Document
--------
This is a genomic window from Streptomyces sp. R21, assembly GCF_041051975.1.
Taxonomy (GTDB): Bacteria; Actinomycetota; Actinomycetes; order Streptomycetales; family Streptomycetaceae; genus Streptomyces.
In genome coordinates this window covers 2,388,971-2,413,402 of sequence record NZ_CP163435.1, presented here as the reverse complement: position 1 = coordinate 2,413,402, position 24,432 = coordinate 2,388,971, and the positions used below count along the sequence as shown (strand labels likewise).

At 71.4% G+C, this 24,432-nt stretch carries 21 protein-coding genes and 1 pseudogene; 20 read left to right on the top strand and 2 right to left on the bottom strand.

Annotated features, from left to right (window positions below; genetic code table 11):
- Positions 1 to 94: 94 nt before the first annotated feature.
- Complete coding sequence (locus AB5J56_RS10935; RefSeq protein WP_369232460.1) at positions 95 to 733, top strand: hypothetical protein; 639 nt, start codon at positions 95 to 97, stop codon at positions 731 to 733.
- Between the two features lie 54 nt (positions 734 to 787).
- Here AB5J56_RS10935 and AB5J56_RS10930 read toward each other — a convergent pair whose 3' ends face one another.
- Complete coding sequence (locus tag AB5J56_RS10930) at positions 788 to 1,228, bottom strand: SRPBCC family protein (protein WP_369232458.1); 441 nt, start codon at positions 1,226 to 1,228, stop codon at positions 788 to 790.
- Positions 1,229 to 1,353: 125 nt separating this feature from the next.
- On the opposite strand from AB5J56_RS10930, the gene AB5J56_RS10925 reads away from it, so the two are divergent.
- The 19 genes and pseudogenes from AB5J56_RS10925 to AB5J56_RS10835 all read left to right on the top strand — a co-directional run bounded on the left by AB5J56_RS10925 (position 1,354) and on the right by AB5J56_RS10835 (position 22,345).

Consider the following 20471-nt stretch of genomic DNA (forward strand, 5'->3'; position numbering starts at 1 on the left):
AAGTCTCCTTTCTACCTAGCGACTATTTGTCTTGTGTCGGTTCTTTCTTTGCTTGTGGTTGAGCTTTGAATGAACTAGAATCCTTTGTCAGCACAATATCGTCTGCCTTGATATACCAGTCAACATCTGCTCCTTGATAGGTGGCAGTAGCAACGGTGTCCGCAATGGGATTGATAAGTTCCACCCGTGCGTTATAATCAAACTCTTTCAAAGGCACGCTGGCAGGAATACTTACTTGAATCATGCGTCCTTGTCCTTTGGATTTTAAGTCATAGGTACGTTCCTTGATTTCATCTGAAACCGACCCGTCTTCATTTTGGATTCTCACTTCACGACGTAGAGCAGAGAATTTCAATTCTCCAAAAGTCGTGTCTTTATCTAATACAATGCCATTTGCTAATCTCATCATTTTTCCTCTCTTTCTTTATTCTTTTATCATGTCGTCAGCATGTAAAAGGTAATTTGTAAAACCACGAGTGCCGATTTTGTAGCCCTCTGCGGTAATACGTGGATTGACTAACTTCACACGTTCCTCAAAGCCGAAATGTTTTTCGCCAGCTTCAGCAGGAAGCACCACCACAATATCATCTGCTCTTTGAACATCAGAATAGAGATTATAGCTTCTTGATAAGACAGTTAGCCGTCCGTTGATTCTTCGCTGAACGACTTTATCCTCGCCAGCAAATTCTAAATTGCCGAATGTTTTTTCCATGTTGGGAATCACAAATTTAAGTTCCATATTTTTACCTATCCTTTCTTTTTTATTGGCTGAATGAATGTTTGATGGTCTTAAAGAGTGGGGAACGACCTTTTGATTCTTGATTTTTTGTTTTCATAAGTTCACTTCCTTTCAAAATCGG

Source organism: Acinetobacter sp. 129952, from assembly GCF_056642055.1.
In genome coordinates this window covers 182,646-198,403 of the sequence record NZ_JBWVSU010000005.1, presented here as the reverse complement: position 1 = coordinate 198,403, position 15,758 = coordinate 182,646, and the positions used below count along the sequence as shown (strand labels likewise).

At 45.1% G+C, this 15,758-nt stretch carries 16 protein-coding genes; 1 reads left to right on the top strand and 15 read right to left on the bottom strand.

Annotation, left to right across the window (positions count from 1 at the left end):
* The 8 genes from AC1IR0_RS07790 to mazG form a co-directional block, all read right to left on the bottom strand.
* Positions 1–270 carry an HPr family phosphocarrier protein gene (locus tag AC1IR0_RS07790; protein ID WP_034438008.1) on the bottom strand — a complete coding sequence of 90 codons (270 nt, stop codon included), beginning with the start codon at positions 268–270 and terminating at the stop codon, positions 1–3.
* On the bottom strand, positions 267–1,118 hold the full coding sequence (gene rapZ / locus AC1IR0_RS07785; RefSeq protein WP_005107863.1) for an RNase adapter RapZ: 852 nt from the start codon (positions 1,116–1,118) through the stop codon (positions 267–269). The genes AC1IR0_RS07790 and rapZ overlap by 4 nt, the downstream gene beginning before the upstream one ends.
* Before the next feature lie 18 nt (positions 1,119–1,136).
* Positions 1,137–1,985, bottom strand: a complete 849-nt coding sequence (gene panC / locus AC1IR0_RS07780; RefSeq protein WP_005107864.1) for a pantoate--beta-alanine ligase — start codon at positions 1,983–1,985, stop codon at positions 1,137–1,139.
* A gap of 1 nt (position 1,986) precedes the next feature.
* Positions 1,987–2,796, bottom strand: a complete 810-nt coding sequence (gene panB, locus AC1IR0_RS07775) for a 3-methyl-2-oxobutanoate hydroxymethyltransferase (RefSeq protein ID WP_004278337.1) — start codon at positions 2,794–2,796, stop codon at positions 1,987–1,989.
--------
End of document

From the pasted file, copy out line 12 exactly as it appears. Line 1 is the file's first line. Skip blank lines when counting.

- On the opposite strand from AB5J56_RS10930, the gene AB5J56_RS10925 reads away from it, so the two are divergent.